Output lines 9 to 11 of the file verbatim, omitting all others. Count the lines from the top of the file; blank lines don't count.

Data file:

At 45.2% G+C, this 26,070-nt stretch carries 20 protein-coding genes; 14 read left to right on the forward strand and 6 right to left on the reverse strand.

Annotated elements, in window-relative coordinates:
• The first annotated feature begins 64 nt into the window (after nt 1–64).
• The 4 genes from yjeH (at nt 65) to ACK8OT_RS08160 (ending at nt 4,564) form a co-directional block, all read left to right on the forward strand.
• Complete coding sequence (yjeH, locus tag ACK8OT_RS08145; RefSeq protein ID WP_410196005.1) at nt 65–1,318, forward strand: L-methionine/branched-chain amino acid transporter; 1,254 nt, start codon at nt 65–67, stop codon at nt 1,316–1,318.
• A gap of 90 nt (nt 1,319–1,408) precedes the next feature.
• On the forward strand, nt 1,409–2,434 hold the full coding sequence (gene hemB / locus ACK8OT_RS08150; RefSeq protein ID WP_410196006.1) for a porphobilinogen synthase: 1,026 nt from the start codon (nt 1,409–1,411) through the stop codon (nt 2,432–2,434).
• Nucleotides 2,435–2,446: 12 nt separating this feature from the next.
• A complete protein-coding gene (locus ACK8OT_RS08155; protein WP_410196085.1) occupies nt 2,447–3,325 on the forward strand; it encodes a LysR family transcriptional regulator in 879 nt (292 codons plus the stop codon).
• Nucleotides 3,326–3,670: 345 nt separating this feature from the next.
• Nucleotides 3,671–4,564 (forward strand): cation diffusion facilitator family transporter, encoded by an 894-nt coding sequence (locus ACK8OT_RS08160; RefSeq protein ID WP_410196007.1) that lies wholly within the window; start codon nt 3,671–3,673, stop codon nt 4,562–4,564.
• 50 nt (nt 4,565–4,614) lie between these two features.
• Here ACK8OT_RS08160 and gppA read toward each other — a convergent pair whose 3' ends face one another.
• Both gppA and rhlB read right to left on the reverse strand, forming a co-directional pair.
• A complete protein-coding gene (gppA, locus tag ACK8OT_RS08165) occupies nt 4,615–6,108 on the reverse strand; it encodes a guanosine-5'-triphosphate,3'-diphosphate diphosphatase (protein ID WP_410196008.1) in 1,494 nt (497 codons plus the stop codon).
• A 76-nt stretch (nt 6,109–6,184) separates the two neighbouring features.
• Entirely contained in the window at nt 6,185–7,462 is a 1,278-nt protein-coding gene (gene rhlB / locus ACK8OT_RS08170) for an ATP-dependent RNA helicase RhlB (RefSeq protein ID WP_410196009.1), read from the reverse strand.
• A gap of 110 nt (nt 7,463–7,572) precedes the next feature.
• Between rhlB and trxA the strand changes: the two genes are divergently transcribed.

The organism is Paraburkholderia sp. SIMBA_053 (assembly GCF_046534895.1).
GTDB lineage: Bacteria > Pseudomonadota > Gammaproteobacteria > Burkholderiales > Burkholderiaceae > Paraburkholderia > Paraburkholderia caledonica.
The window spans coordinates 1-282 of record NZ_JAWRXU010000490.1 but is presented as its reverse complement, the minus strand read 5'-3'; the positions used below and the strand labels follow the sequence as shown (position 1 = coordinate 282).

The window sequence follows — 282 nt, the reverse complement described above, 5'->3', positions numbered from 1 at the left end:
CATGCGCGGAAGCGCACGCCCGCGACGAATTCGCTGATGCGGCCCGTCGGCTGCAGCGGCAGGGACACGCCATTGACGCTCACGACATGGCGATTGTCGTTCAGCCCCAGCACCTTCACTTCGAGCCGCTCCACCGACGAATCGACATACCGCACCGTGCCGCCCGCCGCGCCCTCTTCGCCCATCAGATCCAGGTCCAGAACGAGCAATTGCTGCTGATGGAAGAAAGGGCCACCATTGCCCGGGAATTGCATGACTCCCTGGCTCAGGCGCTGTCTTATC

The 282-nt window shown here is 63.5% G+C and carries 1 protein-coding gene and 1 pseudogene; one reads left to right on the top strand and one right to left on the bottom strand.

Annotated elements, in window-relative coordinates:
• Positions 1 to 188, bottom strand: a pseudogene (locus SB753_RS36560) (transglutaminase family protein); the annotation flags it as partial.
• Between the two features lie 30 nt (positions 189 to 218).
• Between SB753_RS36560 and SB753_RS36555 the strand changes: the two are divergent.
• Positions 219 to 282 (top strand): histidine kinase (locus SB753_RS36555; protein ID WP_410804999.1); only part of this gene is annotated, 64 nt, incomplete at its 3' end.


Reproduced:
• A complete protein-coding gene (locus ACK8OT_RS08155; protein WP_410196085.1) occupies nt 2,447–3,325 on the forward strand; it encodes a LysR family transcriptional regulator in 879 nt (292 codons plus the stop codon).
• Nucleotides 3,326–3,670: 345 nt separating this feature from the next.
• Nucleotides 3,671–4,564 (forward strand): cation diffusion facilitator family transporter, encoded by an 894-nt coding sequence (locus ACK8OT_RS08160; RefSeq protein ID WP_410196007.1) that lies wholly within the window; start codon nt 3,671–3,673, stop codon nt 4,562–4,564.